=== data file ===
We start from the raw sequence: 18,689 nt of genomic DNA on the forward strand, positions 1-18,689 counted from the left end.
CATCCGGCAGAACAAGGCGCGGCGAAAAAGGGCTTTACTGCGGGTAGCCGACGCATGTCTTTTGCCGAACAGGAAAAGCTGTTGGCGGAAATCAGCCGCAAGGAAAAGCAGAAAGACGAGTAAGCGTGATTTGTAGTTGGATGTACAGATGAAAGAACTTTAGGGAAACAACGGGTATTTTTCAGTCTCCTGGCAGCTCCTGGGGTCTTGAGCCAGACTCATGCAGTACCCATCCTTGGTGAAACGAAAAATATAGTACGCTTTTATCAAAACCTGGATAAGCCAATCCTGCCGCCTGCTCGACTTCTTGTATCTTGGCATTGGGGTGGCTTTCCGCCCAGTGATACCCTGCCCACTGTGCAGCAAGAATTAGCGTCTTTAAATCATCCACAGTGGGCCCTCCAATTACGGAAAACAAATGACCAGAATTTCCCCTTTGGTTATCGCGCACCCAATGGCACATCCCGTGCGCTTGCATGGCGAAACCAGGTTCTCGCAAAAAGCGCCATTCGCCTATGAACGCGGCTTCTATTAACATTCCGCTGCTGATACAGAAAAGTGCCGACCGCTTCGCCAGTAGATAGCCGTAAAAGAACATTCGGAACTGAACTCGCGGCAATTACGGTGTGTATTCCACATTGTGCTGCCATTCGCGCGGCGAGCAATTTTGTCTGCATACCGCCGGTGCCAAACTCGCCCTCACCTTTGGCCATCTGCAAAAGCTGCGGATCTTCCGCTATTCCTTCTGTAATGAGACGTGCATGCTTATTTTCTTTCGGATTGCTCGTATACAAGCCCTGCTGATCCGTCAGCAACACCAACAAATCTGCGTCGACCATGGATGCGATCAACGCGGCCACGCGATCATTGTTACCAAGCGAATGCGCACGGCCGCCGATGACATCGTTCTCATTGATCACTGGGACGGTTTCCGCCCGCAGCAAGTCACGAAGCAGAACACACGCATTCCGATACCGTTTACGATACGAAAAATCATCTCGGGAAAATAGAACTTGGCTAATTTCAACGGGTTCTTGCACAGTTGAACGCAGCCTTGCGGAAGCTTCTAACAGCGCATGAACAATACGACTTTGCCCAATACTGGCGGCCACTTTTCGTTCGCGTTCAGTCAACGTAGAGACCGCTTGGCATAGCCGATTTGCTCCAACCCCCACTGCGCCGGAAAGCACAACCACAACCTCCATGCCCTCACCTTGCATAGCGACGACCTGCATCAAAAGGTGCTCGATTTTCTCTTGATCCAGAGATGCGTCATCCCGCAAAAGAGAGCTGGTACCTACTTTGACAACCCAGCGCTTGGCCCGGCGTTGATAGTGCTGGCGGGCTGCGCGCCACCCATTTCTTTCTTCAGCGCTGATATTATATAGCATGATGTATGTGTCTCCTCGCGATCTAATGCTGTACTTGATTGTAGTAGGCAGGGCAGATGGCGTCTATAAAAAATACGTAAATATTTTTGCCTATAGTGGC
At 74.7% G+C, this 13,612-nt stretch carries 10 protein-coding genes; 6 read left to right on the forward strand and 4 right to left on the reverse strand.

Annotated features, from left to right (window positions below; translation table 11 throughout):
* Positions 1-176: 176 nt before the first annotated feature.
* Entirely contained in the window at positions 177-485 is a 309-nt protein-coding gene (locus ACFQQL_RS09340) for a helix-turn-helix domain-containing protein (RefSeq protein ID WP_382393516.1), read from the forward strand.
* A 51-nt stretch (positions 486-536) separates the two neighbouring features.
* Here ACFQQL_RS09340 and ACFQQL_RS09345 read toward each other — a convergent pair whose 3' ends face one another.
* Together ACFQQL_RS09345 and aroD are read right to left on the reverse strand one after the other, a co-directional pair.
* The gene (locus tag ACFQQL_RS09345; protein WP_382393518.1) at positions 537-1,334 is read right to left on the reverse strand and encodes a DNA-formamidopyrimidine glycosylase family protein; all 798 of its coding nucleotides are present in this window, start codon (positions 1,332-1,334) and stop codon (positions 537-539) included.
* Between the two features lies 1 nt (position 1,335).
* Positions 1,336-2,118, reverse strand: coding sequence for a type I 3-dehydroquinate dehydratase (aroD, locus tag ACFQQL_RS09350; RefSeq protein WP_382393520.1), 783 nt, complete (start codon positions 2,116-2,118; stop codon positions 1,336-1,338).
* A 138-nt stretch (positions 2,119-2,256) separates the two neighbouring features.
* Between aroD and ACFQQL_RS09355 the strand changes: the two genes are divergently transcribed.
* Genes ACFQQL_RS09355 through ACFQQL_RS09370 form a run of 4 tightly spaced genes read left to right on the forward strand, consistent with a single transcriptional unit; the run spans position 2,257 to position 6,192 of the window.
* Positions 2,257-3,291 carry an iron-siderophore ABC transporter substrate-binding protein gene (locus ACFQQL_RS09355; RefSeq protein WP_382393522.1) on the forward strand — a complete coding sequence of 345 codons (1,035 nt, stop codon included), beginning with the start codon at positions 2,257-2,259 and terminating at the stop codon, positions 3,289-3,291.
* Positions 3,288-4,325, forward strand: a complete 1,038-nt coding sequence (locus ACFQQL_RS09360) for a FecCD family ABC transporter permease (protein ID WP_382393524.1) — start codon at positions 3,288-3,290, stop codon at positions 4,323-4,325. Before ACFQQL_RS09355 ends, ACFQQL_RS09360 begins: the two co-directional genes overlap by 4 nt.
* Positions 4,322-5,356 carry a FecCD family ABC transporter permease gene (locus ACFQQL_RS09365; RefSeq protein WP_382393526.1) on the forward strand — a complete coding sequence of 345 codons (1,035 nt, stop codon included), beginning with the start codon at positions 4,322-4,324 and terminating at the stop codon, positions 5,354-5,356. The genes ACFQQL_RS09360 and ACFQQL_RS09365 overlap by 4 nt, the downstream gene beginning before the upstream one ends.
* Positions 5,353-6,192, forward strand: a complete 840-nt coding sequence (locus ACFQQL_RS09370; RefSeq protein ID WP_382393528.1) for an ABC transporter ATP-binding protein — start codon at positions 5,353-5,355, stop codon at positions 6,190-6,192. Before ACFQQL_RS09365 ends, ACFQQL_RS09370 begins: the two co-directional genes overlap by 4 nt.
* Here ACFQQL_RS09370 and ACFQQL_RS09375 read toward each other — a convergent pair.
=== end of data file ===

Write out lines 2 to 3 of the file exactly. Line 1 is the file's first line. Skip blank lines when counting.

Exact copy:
CATCCGGCAGAACAAGGCGCGGCGAAAAAGGGCTTTACTGCGGGTAGCCGACGCATGTCTTTTGCCGAACAGGAAAAGCTGTTGGCGGAAATCAGCCGCAAGGAAAAGCAGAAAGACGAGTAAGCGTGATTTGTAGTTGGATGTACAGATGAAAGAACTTTAGGGAAACAACGGGTATTTTTCAGTCTCCTGGCAGCTCCTGGGGTCTTGAGCCAGACTCATGCAGTACCCATCCTTGGTGAAACGAAAAATATAGTACGCTTTTATCAAAACCTGGATAAGCCAATCCTGCCGCCTGCTCGACTTCTTGTATCTTGGCATTGGGGTGGCTTTCCGCCCAGTGATACCCTGCCCACTGTGCAGCAAGAATTAGCGTCTTTAAATCATCCACAGTGGGCCCTCCAATTACGGAAAACAAATGACCAGAATTTCCCCTTTGGTTATCGCGCACCCAATGGCACATCCCGTGCGCTTGCATGGCGAAACCAGGTTCTCGCAAAAAGCGCCATTCGCCTATGAACGCGGCTTCTATTAACATTCCGCTGCTGATACAGAAAAGTGCCGACCGCTTCGCCAGTAGATAGCCGTAAAAGAACATTCGGAACTGAACTCGCGGCAATTACGGTGTGTATTCCACATTGTGCTGCCATTCGCGCGGCGAGCAATTTTGTCTGCATACCGCCGGTGCCAAACTCGCCCTCACCTTTGGCCATCTGCAAAAGCTGCGGATCTTCCGCTATTCCTTCTGTAATGAGACGTGCATGCTTATTTTCTTTCGGATTGCTCGTATACAAGCCCTGCTGATCCGTCAGCAACACCAACAAATCTGCGTCGACCATGGATGCGATCAACGCGGCCACGCGATCATTGTTACCAAGCGAATGCGCACGGCCGCCGATGACATCGTTCTCATTGATCACTGGGACGGTTTCCGCCCGCAGCAAGTCACGAAGCAGAACACACGCATTCCGATACCGTTTACGATACGAAAAATCATCTCGGGAAAATAGAACTTGGCTAATTTCAACGGGTTCTTGCACAGTTGAACGCAGCCTTGCGGAAGCTTCTAACAGCGCATGAACAATACGACTTTGCCCAATACTGGCGGCCACTTTTCGTTCGCGTTCAGTCAACGTAGAGACCGCTTGGCATAGCCGATTTGCTCCAACCCCCACTGCGCCGGAAAGCACAACCACAACCTCCATGCCCTCACCTTGCATAGCGACGACCTGCATCAAAAGGTGCTCGATTTTCTCTTGATCCAGAGATGCGTCATCCCGCAAAAGAGAGCTGGTACCTACTTTGACAACCCAGCGCTTGGCCCGGCGTTGATAGTGCTGGCGGGCTGCGCGCCACCCATTTCTTTCTTCAGCGCTGATATTATATAGCATGATGTATGTGTCTCCTCGCGATCTAATGCTGTACTTGATTGTAGTAGGCAGGGCAGATGGCGTCTATAAAAAATACGTAAATATTTTTGCCTATAGTGGC
At 74.7% G+C, this 13,612-nt stretch carries 10 protein-coding genes; 6 read left to right on the forward strand and 4 right to left on the reverse strand.